After publishing the first half PolitiFact (PF) ruling results, it’s come time for more breakdown of the detail, and as I accomplished that I came across an “amusing” error I had made: I accidentally classified Rush Limbaugh as a Democrat! Oh woes me! So that’s been fixed. He only had one Pants on Fire ruling for the first half of 2012, but it did slightly affect the Truth Index.
Here’s how it breaks down by “source”—starting with the President/VP, the congress, the governors, the states and local governments, as well as advocacy groups, PACs and the media, and includes the overall Truth Index (here's the one for first quarter of 2012). “Others” includes former officials, blogs, chain e-mails and websites. A new category has been added called “Candidates (other than President)” as we have more and more of them due to the beginning of the 2012 election campaign. All officials I’ve categorized are “sitting”: in the case of presidential (I’d say ex-presidential but I don’t want to incur the wrath of Ron Paul fans) candidates like Ron Paul and Rick Perry, they are included in the categories of their “sitting” positions, congressman and governor.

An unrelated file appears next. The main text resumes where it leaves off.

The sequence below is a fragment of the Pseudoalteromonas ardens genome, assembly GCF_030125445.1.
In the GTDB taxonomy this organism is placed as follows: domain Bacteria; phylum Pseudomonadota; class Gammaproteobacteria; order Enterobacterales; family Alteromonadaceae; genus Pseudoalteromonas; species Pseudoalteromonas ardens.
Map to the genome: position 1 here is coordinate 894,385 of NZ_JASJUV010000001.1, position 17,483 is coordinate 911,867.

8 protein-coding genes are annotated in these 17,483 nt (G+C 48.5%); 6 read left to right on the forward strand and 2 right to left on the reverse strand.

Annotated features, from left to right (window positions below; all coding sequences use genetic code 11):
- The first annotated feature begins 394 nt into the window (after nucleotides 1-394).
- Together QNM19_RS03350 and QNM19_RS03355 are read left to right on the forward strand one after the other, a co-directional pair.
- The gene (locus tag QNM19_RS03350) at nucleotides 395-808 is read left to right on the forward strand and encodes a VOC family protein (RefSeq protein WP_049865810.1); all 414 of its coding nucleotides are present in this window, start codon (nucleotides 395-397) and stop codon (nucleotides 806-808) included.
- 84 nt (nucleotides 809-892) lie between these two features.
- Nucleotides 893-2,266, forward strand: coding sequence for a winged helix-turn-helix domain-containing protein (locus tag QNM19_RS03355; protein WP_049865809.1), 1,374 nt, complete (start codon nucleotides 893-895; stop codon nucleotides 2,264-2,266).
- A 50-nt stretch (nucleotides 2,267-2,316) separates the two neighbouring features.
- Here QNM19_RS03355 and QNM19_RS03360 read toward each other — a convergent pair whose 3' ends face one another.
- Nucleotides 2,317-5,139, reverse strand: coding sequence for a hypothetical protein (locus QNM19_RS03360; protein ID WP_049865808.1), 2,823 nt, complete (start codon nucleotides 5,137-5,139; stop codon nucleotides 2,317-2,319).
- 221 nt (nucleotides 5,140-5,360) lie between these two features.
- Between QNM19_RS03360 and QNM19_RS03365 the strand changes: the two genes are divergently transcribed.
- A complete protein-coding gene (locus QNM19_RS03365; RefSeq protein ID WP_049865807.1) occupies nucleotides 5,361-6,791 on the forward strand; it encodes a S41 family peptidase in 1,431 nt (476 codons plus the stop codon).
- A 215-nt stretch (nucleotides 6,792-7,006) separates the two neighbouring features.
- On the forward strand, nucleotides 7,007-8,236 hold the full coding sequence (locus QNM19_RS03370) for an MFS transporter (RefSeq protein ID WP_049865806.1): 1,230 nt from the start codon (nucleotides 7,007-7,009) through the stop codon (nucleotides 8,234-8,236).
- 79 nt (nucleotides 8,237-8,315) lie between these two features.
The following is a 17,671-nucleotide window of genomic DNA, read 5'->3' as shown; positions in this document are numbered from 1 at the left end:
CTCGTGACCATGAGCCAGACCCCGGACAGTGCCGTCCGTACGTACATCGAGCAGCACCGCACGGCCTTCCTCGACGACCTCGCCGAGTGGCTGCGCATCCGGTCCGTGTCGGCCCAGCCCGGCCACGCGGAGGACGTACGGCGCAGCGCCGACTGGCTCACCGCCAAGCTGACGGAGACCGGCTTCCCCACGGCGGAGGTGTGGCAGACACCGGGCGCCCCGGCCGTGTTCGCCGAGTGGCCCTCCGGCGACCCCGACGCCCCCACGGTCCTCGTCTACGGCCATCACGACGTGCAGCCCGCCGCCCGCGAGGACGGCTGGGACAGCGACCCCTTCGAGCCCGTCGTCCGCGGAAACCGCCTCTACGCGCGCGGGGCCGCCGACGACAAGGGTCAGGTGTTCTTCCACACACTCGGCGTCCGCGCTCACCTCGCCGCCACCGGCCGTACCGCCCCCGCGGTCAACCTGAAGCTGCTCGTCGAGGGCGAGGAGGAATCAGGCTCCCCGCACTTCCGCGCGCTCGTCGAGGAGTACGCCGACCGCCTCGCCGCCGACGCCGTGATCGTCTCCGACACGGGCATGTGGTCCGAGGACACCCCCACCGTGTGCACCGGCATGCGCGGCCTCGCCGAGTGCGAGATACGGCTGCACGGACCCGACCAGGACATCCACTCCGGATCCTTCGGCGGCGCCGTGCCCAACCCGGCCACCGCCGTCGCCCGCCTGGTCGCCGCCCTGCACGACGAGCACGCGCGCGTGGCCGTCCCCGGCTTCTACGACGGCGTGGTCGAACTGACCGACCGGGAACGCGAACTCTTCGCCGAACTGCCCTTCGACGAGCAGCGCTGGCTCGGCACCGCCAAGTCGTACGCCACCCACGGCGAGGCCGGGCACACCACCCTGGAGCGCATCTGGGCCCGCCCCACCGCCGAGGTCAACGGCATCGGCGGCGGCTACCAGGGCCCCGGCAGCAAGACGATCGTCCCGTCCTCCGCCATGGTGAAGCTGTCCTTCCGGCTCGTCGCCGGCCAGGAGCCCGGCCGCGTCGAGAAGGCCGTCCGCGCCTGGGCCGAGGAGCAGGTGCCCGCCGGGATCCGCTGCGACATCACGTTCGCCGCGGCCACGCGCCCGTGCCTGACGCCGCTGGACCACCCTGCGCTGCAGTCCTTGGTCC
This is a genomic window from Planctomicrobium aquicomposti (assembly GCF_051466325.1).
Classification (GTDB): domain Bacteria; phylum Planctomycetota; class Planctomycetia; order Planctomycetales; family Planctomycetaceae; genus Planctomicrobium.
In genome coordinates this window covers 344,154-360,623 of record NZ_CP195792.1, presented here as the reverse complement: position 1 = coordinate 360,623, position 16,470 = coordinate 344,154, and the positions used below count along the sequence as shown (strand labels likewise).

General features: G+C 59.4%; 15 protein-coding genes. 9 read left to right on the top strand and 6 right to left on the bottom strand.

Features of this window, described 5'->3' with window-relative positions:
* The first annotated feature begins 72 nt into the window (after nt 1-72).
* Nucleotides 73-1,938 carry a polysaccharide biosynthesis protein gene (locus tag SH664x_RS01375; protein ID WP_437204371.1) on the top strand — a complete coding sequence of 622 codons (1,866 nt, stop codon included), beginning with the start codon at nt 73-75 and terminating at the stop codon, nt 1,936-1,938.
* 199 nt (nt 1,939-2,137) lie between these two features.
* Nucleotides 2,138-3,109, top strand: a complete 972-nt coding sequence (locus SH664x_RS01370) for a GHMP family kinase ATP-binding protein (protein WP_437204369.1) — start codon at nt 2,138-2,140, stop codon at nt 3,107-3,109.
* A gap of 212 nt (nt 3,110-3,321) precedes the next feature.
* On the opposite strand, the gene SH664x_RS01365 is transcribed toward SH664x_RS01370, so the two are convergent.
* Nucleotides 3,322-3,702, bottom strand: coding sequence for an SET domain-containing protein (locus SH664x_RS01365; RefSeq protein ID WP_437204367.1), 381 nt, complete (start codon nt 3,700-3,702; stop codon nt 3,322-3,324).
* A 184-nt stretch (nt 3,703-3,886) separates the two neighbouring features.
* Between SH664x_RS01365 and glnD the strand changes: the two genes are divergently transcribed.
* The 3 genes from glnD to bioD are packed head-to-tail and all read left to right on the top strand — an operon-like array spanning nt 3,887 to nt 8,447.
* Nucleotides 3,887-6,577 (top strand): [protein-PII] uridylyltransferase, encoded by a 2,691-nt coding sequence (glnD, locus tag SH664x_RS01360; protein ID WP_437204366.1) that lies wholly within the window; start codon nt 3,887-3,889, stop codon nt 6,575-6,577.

|Click to enlarge: Groups (PACs etc) have a far lower Truth Index (-43) than individuals (-12) .|
The following is a further breakdown of the pie chart, showing Democrats and Republicans. As can be seen the “local” category is now almost exactly even between Democrats and Republicans, whereas for the first quarter I showed a Republican advantage. The difference in the “local” Truth Index you’ve seen in earlier posts (as far as number of rulings) is that the chart indicates local politicians only, but there are also local issues covered by almost every source category which was what my earlier posts were about.
|Click to enlarge: FIRST HALF 2012: Only 3 rulings on Democrat governors made for the lowest Truth Index.|
The senators and governors having more positive rulings than the other positions seems to be holding. The senators’ longer terms and their proverbial meaning of being “the eldest and wisest” (although let’s remember the word senator is from the same root as “senile” ha ha!) may have something to do with their being more “truthier” when subjected to the Truth-o-Meter. I posted something earlier on the predominantly Republican governors as far as who was the lowest on the Truth Index (Scott Walker of Wisconsin) but relatively speaking as a group they are much more “truthier” than their political counterparts.
Next up, PolitiFact states or maybe PolitiFact writers?